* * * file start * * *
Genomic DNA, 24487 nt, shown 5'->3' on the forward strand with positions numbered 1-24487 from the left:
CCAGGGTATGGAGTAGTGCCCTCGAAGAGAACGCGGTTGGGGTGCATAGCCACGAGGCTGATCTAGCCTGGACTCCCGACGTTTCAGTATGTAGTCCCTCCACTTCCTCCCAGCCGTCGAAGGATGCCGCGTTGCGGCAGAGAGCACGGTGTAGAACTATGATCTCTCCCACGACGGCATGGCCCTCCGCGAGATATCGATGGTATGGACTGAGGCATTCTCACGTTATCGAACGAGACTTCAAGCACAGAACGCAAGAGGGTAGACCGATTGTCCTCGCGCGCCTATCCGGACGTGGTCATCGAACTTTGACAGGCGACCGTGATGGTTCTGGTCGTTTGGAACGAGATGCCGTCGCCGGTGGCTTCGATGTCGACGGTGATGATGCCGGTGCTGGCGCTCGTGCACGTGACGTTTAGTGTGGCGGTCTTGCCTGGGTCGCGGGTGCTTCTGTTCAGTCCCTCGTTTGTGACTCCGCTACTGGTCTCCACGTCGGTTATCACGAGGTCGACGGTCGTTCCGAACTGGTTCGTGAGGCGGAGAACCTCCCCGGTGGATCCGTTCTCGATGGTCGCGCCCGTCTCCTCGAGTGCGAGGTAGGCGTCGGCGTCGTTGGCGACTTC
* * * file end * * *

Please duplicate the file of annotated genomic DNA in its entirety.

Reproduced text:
Genomic DNA, 24487 nt, shown 5'->3' on the forward strand with positions numbered 1-24487 from the left:
CCAGGGTATGGAGTAGTGCCCTCGAAGAGAACGCGGTTGGGGTGCATAGCCACGAGGCTGATCTAGCCTGGACTCCCGACGTTTCAGTATGTAGTCCCTCCACTTCCTCCCAGCCGTCGAAGGATGCCGCGTTGCGGCAGAGAGCACGGTGTAGAACTATGATCTCTCCCACGACGGCATGGCCCTCCGCGAGATATCGATGGTATGGACTGAGGCATTCTCACGTTATCGAACGAGACTTCAAGCACAGAACGCAAGAGGGTAGACCGATTGTCCTCGCGCGCCTATCCGGACGTGGTCATCGAACTTTGACAGGCGACCGTGATGGTTCTGGTCGTTTGGAACGAGATGCCGTCGCCGGTGGCTTCGATGTCGACGGTGATGATGCCGGTGCTGGCGCTCGTGCACGTGACGTTTAGTGTGGCGGTCTTGCCTGGGTCGCGGGTGCTTCTGTTCAGTCCCTCGTTTGTGACTCCGCTACTGGTCTCCACGTCGGTTATCACGAGGTCGACGGTCGTTCCGAACTGGTTCGTGAGGCGGAGAACCTCCCCGGTGGATCCGTTCTCGATGGTCGCGCCCGTCTCCTCGAGTGCGAGGTAGGCGTCGGCGTCGTTGGCGACTTC